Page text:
By Jeremy Bowen
BBC Middle East Editor, Helmand
The interior of the house made of mud bricks was cool, clean and calm. A man called Shamsullah, who had a small son clinging to his leg, ushered his visitors into the room where they received guests.
A rug covered the floor and cushions ran along the walls that were at least two-feet thick. A few treasures were on display. A small cabinet with half a dozen tiny coloured glass bottles. But the family are poor, and any possessions they had were destroyed or looted during the last 20 years of war.
The house was a refuge from the hot sun and dusty air outside. It was surrounded by high mud walls, like all the family compounds in the fields that became battlefields in Marjah, Helmand province. Inside the walls they were ready to harvest a few more puffballs of cotton to be added to the bale Shamsullah had already taken from the fields outside.
Shamsullah ushered in his mother, Goljuma. He said she was 65. She had wrapped herself in a long shawl that covered her head and body down to her knees, with a small gap so she could peer out.
Sometimes I caught the flash of an eye and the bridge of a nose. Goljuma’s voice was strong as she talked about a life full of sadness and a war that destroyed her life and killed her four eldest sons. Shamsullah, the youngest, was the only one left. He was 24, but his face was 10 years older.
Goljuma’s first son to die, 11 years ago, was Zia Ul Huq. He was a fighter for the Taliban. “My son joined the Taliban because he understood that the Americans wanted to destroy Islam and Afghanistan,” she said.
The other three sons died within a few months in 2014. Quadratallah was killed in an air strike. Two other brothers, Hayatullah and Aminullah, were arrested in a police raid on the family home. Shamsullah said his brothers were forced to sign up for the army, where they were killed. As the only survivor, Shamsullah said God decided he had to take on the responsibilities of the family.
“Have you ever tried to balance five water melons on one hand? That’s how it is for me,” he told me. His duties include ensuring the welfare of the widow of his oldest brother, Zia, the Taliban fighter.
“I miss my brothers,” Shamsullah said. “My eldest brother’s wife married my next brother when he died. When he was killed, my next brother married her. When he was killed my fourth brother married her. I married her when he was killed.”
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In 2010, Marjah was chosen as the first set piece operation of the US troop “surge” ordered by President Barack Obama. The idea was that reinforcements would deliver knockout blows that would change the course of the war decisively in favour of the government in Kabul and the American, British and other allied forces that sustained it.
“As we push the Taliban out, there is nothing but a bright future ahead: good schools, good health clinics, a free-flowing market,” a US military press release that year predicted.
The fields of cotton and opium poppies in Marjah turned into a nightmare for the foreign troops that fought the elusive Taliban insurgents. Three months into the long drawn-out operation the US Commander General Stanley McChrystal called Marjah “a bleeding ulcer”. It was fought over many times in the next 10 years.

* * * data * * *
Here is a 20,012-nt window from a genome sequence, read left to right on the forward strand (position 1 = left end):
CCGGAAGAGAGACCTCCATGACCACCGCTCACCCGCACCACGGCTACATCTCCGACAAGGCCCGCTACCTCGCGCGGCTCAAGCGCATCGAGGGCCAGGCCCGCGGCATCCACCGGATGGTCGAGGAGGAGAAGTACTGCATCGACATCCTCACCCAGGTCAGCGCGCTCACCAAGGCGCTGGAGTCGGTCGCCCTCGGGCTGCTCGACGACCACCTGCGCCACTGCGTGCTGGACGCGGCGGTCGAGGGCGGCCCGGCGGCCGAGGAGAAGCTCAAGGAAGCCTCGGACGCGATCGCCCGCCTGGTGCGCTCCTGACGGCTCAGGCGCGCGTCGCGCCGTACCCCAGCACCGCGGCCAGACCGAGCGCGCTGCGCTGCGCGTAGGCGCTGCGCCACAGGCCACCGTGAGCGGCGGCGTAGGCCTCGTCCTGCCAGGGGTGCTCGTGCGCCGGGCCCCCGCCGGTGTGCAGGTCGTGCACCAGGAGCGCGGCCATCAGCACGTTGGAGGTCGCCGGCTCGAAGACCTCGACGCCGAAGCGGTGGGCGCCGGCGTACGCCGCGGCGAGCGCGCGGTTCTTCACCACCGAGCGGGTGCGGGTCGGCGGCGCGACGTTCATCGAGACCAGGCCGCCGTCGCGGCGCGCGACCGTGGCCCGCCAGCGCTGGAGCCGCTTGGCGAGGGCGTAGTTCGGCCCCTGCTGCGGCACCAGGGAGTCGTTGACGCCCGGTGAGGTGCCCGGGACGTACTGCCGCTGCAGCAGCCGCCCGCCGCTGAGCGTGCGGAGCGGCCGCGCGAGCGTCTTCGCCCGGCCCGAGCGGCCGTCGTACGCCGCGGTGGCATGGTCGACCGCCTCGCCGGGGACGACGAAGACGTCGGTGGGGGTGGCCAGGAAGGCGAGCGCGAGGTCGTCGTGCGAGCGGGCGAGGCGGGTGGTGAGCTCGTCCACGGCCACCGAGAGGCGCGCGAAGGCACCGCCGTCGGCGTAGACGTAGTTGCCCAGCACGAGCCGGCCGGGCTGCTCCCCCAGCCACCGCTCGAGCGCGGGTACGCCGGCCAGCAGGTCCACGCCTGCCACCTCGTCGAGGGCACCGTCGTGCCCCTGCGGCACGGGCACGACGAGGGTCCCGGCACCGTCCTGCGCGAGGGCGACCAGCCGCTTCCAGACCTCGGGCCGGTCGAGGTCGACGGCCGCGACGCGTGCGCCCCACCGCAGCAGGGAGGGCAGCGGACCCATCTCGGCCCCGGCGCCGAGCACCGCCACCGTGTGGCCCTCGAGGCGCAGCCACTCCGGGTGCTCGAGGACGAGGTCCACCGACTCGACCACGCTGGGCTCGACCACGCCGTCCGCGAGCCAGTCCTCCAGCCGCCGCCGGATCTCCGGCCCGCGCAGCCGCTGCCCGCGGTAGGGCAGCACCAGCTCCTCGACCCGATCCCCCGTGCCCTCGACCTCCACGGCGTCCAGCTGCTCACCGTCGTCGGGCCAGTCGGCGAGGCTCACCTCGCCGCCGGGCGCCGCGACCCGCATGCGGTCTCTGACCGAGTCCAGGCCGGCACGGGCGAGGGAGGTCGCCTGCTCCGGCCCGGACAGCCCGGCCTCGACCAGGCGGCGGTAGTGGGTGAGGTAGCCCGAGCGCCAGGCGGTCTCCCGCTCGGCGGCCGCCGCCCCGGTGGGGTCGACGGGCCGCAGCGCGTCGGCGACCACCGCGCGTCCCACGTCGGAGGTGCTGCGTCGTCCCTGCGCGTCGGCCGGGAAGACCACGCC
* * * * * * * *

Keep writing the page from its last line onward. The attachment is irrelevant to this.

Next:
Goljuma was contemptuous of Western leaders who said they were trying to make Afghanistan a better place for the people. “I don’t know anything about their mission. They destroyed the country,” she said.
She was incredulous when I asked her about the opportunities that women were able to take and now are heartbroken to lose. “So many of our people suffered a lot while they were here. They killed our husbands, our brothers and our sons,” she said. “I like the Taliban because they respect Islam. Women like me are not like women in Kabul.”
She said before the Taliban won the war everyone was scared of them. Now they are relieved it is over.
One question, however, is whether she was speaking freely. The Taliban media office insisted the BBC team travelled with an armed Talib bodyguard and a translator it approved as a condition of our presence in Helmand. If they had not been there, we might have heard more about the fear the Taliban drilled into many Afghans.
But I did not doubt Goljuma’s sincerity when she condemned the destruction inflicted on Helmand’s traditional farming community by the world’s most powerful militaries, and her grief about her four dead sons.
In 2001, shortly after the 9/11 attacks on America the US, the UK and their allies invaded Afghanistan with a clear mission: to destroy al-Qaeda and punish the Taliban for harbouring them.
It is what happened next that is much harder to understand and to justify; an unwinnable war that cut across all that they tried to do to improve the lives of Afghans.
Development, like democracy, cannot come from the barrel of a gun. The West had victories along the way. Indeed, a generation of urban men and women were educated and had their horizons transformed. But those benefits did not reach poor and barely educated people in the countryside like Goljuma’s family
When the Taliban first seized power in 1996, they used violence to enforce their religious and cultural beliefs. Now, most Afghans are too young to remember the years before 9/11 and the invasion.
In Lashkar Gah, young Talibs reacted to the BBC cameras by taking out their mobile phones, filming us and taking selfies with the foreigners. Mobile data is cheap here; our Taliban escort watched BBC Pashto on his phone. The world is open to them in a way that it wasn’t in the 1990s, when the Taliban banned photography.
Their group’s fighters are no longer boys who grew up with no knowledge of the outside world. So will they force their own fighters, let alone the rest of the population, to give up smartphones, the internet and a world that beckons them on? This time it might be harder to bend and break a country.